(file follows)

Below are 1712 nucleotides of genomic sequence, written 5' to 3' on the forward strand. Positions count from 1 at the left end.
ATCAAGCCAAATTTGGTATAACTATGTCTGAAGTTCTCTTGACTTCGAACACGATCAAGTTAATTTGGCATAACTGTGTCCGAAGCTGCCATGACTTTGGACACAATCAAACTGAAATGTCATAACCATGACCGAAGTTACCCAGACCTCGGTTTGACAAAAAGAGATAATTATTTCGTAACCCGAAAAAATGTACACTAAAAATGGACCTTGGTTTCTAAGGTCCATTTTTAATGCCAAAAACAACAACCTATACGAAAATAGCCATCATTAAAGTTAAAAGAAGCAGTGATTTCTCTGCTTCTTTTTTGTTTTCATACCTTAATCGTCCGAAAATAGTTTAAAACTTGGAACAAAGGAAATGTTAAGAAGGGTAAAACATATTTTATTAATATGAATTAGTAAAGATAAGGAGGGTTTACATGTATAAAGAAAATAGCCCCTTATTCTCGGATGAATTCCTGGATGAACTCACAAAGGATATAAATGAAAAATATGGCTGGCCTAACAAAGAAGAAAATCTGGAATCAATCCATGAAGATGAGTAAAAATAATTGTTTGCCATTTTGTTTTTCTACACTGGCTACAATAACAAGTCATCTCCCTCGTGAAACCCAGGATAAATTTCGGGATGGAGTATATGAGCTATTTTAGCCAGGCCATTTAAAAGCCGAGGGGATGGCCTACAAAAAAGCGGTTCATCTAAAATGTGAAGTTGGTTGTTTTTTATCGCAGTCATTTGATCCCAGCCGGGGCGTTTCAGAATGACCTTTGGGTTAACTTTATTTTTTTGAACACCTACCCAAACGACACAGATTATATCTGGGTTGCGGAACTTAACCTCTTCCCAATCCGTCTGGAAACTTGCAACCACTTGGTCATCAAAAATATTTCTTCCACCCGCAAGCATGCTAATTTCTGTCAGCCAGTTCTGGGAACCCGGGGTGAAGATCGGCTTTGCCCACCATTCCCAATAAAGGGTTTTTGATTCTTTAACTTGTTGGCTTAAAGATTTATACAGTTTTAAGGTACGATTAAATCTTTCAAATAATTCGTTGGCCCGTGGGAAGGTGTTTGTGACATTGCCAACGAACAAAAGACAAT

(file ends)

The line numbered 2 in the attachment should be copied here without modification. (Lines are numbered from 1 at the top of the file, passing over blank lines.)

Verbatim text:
ATCAAGCCAAATTTGGTATAACTATGTCTGAAGTTCTCTTGACTTCGAACACGATCAAGTTAATTTGGCATAACTGTGTCCGAAGCTGCCATGACTTTGGACACAATCAAACTGAAATGTCATAACCATGACCGAAGTTACCCAGACCTCGGTTTGACAAAAAGAGATAATTATTTCGTAACCCGAAAAAATGTACACTAAAAATGGACCTTGGTTTCTAAGGTCCATTTTTAATGCCAAAAACAACAACCTATACGAAAATAGCCATCATTAAAGTTAAAAGAAGCAGTGATTTCTCTGCTTCTTTTTTGTTTTCATACCTTAATCGTCCGAAAATAGTTTAAAACTTGGAACAAAGGAAATGTTAAGAAGGGTAAAACATATTTTATTAATATGAATTAGTAAAGATAAGGAGGGTTTACATGTATAAAGAAAATAGCCCCTTATTCTCGGATGAATTCCTGGATGAACTCACAAAGGATATAAATGAAAAATATGGCTGGCCTAACAAAGAAGAAAATCTGGAATCAATCCATGAAGATGAGTAAAAATAATTGTTTGCCATTTTGTTTTTCTACACTGGCTACAATAACAAGTCATCTCCCTCGTGAAACCCAGGATAAATTTCGGGATGGAGTATATGAGCTATTTTAGCCAGGCCATTTAAAAGCCGAGGGGATGGCCTACAAAAAAGCGGTTCATCTAAAATGTGAAGTTGGTTGTTTTTTATCGCAGTCATTTGATCCCAGCCGGGGCGTTTCAGAATGACCTTTGGGTTAACTTTATTTTTTTGAACACCTACCCAAACGACACAGATTATATCTGGGTTGCGGAACTTAACCTCTTCCCAATCCGTCTGGAAACTTGCAACCACTTGGTCATCAAAAATATTTCTTCCACCCGCAAGCATGCTAATTTCTGTCAGCCAGTTCTGGGAACCCGGGGTGAAGATCGGCTTTGCCCACCATTCCCAATAAAGGGTTTTTGATTCTTTAACTTGTTGGCTTAAAGATTTATACAGTTTTAAGGTACGATTAAATCTTTCAAATAATTCGTTGGCCCGTGGGAAGGTGTTTGTGACATTGCCAACGAACAAAAGACAAT